The streets used to be a melting pot of pilgrims from across Golarion. Throngs of peddlers, merchants, and vendors sold any and all types of goods once lined the avenues of Kenabres, hawking wares to any who could or would listen. Mallan stopped and bought a new cloak from one the few street vendors left. The two scouts noticed fewer soldiers and merchants these days. Once you couldn’t swing a stick without it ringing off a crusader’s helm. Now, though, well…the church’s quest to root out the heresies it claimed were running rampant within the city walls had taken its toll. Not many wanted to come and fight the denizens of evil when they may be perceived as such and burned for it on the papal pyres. The fighting orders and units left were the ones who knew a thing or two about survival in place where faith had become a weapon of paranoia. One needed to step carefully, here.

Street corner mendicants howled or muttered the praises of Iomedae while refugees jammed the alleys and gutters. City watchmen strolled along, keeping the decrepit mobs from clogging the streets. Mallan threaded his way along the avenues until he and Hathik reached their favorite tavern.

“You, know, Hath, it never really feels like we’re back until we tilt one at the Lyre, eh? We can make our report in a bit.” Mallan said, eying the faded wooded sign hanging over the entrance. The sign once showed a beautifully painted silver lyre on a black, lacquered background. Now it was more like a chalky outline on a peeling board, more bare wood showing than painted surface. Hathik nodded his agreement and they went in, finding a table near the fireplace, next to the wall. They motioned to a barmaid, holding up two fingers. She came over with two tankards of grog and took their orders.

Mallan looked around while waiting for their food. He waved to some scouts he knew from a different unit, and to Ol’ Griss, the barkeep, when he caught his eye. “Not too busy today, eh?” He asked.

“Nope.” Hathik replied. “Refugees can’t afford much, and prices have been going up, as it is. More shops have closed down, and the scrutiny of the papal guard over our shoulders isn’t good for any kind of business, legit or not.” He tilted his stool back and leaned against the wall, sipping his drink. Mallan noticed his friend’s sour mood. It was unusual for the quiet archer to go on like that. He looked around- it would not do for his friend’s opinions to be caught by the wrong ears.

“Ease up, Hath, everyone’s under pressure, especially the church leaders. There’s fewer soldiers, but always more to do. It’ll pass, we’ll get reinforced and then we’ll see another surge against the Enemy, one that’ll push ‘em right back in that damnable hole, eh?”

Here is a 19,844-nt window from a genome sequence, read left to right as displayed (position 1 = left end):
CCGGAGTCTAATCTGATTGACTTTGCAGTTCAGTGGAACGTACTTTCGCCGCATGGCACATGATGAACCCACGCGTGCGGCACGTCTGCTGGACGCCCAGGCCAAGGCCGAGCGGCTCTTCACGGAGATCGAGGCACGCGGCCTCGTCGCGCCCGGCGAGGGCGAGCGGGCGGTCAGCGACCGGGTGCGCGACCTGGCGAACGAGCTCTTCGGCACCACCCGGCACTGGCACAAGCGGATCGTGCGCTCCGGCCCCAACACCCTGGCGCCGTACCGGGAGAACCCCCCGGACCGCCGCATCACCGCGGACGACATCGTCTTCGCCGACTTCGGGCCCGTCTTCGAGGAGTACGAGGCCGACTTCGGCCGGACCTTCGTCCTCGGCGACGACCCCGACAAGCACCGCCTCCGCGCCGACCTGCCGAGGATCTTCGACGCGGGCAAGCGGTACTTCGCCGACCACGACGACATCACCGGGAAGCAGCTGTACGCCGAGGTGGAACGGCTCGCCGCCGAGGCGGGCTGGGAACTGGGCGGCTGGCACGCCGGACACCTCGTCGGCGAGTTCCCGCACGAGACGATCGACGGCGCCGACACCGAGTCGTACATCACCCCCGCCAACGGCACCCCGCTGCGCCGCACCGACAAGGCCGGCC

“Maybe they’d have enough men if they quit burning them at the stake.” Hathik said over the edge of his tankard, not looking up. Mallan glanced about again, but thankfully his friend had kept his words at the table. He was about to say something else but a figure approached, cutting off their conversation.

“Ho, Mallan, Hathik. How be ye boys, today?” A wiry man said. His voice was soft but carried weight. His road leathers were streaked with dust but his eyes were clear and keen beneath a weathered brow. A hand rested on the hilts of two worn short swords, slung low on a hip, and his other held a tankard. It was one of the other scouts Mallan had waved to earlier.

“I’m well, Ramiel, yourself?” Mallan replied. Hathik only made a noncommittal noise.

“Good, I’m good. Mind if I join you?” He asked. Mallan motioned at an empty stool. Hathik shrugged his assent. The man sat, thumping his drink onto the table.

“So, just back or heading out?”

“Just back. Sent to check on a village about three hours’ north. Nothing left.”

“Three hours, ye say, eh?”


“Which side o’ the river?”

“West. Why?”

The thin scout pursed his lips in thought. “I think me and my squad had been sent to check that area a few weeks back. Wasn’t no village, then.”

“Well, there was one when we checked it out, right Hath?” The Archer nodded. “More of a glorified camp, really. Just getting started, looked like.”

“Can’t see how. We reported it unfit for exploration or anything else. Too much sign o’ the Enemy. Spoor, tainted trees and shrubs. You could o’ planted church-blessed corn there and it’d come up rotten and screamin’, most like.”

“Then why was there a village started up there if it was reported unsafe? The charter committee must of known of the reports.”

Ramiel shook his head. “Couldn’t tell ye. Must of screwed it royal and sent the poor buggers to the wrong place. They’re tryin’ to settle too many new villages to deal with the refugees. Poor bastards.” He gulped from his tankard and made the sign of the hilt. “The lady take ‘em under her shield, bless ‘em.”

“Aye.” Mallan agreed. Hathik nodded gravely.

“Much left?” Ramiel asked.

“No. Nothing.”

“Could you tell what types o’ Enemy did the deed from the bodies?”

Both men shook their heads. “None of those left, either.” Mallan said.

Ramiel sat back, brooding. They drank in silence together until their meals arrived. Ramiel bid them good day and rejoined his friends at the other table. Mallan and Hathik ate quietly, paid, then made their way to the barracks to make their report.

A Cold Wind continues in Part 2